The importance of the position of cell nuclei for a correctly formed retina
We perceive our environment mostly with our eyes: the visual system delivers about 80 percent of the information processed in the brain. The retina contains all the neurons responsible for transmitting visual information to the brain. At the Max Planck Institut of Molecular Cell Biology and Genetics, scientists discover the importance of the position of cell nuclei for a correct formed retina.
In this context, research group leader Caren Norden and her colleagues now looked at the phenomenon why the nuclei of retinal progenitor cells move upwards towards the apical side before undergoing division. Using zebrafish as a model organism, they found that the positioning at the top of the cell is necessary for the two daughter cells to reintegrate into the tissue without problems. If the cell divides with the nucleus positioned in the centre or in the lower part of the cell, the daughter cells form clusters and the further development of the retina is perturbed.
It is a long road to the top. For the cell, moving the nucleus upwards to the top of the cell before every round of mitosis is energy consuming. So, why does it do this after all? It's been known since 1935 that the nucleus moves upwards when a cell division is about to happen. Caren Norden's lab and other groups previously established an understanding of the mechanics of this movement, but no explanation existed on why this is happening and how this process is triggered.
Therefore, the Norden group investigated how the elongated retinal progenitor cells of zebrafish embryos develop. The cells divide over and over again into two progenitor cells until there is a big enough pool of them. Only then, the progenitor cells differentiate into more specialized retinal neurons. The results of the study show that the cell really does everything for the nucleus to move upwards and be positioned at the top for cell division. Even if the nucleus itself starts dividing, it is hastening upwards in order to be at the top in time for the division of the whole cell. "Biologists call this a robust process," says Norden.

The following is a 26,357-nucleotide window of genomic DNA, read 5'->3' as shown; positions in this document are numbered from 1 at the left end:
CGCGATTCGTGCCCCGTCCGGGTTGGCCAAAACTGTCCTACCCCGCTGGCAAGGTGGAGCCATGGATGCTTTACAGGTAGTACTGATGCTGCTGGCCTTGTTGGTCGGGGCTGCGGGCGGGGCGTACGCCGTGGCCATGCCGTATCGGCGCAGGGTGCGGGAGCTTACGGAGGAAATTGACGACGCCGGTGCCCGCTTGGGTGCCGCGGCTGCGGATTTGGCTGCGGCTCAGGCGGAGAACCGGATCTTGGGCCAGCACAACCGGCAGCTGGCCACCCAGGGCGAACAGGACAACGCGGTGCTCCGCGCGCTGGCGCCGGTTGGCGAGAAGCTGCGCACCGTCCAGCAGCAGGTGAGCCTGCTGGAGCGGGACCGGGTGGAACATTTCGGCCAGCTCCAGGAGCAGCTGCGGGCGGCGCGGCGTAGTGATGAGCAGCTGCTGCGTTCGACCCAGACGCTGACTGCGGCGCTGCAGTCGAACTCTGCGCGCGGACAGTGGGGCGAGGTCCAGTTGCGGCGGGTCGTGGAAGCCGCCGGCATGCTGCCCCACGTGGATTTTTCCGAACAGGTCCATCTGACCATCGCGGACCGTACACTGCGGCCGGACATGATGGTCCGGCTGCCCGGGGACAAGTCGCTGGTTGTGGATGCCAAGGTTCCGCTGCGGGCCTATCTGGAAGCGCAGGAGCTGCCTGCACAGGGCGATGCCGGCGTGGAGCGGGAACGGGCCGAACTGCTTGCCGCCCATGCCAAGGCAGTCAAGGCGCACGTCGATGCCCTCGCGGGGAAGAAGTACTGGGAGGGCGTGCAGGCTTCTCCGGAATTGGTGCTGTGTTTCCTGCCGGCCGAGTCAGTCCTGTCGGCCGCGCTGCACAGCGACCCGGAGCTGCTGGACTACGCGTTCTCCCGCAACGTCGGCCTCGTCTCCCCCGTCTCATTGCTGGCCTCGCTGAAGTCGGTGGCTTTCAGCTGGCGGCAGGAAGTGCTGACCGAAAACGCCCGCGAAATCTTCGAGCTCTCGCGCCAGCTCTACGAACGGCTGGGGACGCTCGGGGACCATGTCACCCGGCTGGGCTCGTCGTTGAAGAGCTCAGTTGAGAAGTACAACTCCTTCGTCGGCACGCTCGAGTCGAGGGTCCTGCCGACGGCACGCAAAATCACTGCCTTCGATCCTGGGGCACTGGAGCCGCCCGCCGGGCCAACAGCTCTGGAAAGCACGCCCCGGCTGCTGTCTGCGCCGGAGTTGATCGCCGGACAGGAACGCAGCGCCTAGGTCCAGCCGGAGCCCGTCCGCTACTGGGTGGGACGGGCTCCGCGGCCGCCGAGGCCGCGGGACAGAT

The scientists were able to show that if the nucleus divides too far away from the top of the cell it is impossible for the daughter cells to reintegrate into the tissue. "The wrong cells are in the wrong place at the wrong time. They are lost in time and space", explains Caren Norden the results. This ends with the formation of cell clusters and the development of the young retina goes wrong. Moreover, the researchers found that the upward movement of the nucleus is triggered by CDK1 (Cyclin-dependent kinase 1). CDK1 initiates the first steps that tell the nucleus that it has to move to the top. "In this study we found another cell biological building block that contributes to a healthy retinal development," says Caren Norden.